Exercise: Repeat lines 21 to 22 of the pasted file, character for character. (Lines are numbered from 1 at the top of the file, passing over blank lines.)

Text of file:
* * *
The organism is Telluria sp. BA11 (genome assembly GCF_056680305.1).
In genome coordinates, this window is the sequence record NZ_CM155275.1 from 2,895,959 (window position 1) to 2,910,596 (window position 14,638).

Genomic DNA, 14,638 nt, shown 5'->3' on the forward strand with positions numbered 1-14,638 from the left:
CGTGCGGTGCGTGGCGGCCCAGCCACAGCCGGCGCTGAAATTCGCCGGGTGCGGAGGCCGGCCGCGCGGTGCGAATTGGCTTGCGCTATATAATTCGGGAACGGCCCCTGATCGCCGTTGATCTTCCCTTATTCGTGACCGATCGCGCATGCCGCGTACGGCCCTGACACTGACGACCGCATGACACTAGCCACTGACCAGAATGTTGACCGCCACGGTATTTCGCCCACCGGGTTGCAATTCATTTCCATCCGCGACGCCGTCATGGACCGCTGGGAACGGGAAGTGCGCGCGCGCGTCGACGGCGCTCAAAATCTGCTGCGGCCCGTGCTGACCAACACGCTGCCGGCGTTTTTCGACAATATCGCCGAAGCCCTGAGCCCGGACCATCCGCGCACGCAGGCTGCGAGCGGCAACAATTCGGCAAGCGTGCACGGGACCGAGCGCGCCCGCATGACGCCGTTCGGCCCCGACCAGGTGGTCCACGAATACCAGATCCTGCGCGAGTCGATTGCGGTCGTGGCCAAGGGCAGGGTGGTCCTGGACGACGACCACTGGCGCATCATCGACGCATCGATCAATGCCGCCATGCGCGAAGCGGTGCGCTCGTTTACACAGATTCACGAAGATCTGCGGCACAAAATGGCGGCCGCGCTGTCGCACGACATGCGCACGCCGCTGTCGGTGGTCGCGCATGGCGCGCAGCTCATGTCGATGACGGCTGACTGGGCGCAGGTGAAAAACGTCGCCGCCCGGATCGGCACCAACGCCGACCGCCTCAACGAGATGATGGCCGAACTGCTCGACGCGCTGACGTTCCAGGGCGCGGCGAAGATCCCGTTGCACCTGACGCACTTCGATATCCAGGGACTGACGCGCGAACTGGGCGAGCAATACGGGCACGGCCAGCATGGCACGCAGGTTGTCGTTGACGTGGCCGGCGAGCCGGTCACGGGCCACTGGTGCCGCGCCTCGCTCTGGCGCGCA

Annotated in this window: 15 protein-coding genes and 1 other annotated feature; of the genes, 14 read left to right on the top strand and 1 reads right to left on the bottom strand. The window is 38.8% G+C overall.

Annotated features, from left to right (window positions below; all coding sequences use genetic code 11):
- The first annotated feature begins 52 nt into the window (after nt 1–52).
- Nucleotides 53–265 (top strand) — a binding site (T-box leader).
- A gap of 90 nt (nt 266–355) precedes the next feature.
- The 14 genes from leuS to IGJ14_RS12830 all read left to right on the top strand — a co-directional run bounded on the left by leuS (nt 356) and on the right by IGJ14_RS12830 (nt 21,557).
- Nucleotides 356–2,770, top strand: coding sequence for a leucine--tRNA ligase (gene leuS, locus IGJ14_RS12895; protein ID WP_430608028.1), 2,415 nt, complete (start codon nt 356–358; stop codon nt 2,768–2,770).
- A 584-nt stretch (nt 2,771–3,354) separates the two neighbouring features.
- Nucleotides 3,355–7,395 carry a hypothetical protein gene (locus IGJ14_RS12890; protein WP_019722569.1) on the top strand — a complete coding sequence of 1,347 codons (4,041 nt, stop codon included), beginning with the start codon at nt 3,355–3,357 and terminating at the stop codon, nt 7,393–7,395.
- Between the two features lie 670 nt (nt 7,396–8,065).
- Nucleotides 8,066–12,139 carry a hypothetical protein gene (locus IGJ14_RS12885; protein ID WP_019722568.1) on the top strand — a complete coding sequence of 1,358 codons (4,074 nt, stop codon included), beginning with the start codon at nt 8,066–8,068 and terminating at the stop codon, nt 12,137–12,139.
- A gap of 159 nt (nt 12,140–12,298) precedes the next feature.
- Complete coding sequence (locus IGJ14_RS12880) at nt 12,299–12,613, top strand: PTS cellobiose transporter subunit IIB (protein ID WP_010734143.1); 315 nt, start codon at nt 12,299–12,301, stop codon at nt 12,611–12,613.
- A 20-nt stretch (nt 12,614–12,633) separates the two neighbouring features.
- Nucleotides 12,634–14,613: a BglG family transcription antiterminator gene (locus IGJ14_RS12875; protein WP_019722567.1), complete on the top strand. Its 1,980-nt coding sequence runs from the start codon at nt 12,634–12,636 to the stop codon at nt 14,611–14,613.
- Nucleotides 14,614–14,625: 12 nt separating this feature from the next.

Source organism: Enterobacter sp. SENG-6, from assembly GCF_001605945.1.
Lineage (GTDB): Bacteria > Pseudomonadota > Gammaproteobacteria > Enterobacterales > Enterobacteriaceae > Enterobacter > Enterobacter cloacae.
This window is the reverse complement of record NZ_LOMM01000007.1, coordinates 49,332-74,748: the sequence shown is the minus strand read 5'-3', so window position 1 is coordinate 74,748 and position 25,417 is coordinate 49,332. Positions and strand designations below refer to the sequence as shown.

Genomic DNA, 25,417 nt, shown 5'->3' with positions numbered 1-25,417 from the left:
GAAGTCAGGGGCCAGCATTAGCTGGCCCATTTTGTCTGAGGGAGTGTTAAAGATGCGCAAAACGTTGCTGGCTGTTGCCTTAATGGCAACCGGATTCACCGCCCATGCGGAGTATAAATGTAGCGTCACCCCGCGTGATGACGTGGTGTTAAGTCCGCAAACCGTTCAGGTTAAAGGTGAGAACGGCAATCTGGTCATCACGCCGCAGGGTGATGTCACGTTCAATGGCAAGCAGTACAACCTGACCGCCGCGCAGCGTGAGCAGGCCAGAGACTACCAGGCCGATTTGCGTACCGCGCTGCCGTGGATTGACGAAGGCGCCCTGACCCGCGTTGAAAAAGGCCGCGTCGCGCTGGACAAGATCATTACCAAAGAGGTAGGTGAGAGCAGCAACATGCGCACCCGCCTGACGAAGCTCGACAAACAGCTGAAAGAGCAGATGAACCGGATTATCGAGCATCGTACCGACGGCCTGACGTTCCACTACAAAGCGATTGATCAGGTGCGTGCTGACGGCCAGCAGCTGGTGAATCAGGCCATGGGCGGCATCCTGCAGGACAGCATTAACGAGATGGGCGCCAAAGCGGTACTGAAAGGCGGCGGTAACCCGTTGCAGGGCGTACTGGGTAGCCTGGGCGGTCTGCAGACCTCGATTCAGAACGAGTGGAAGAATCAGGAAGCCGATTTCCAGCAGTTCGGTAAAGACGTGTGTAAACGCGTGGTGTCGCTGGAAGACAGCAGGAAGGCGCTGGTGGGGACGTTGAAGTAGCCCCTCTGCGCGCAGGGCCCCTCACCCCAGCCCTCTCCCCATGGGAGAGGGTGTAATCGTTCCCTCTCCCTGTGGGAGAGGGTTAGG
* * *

Source organism: Enterobacter sp. SENG-6, from assembly GCF_001605945.1.
Lineage (GTDB): Bacteria > Pseudomonadota > Gammaproteobacteria > Enterobacterales > Enterobacteriaceae > Enterobacter > Enterobacter cloacae.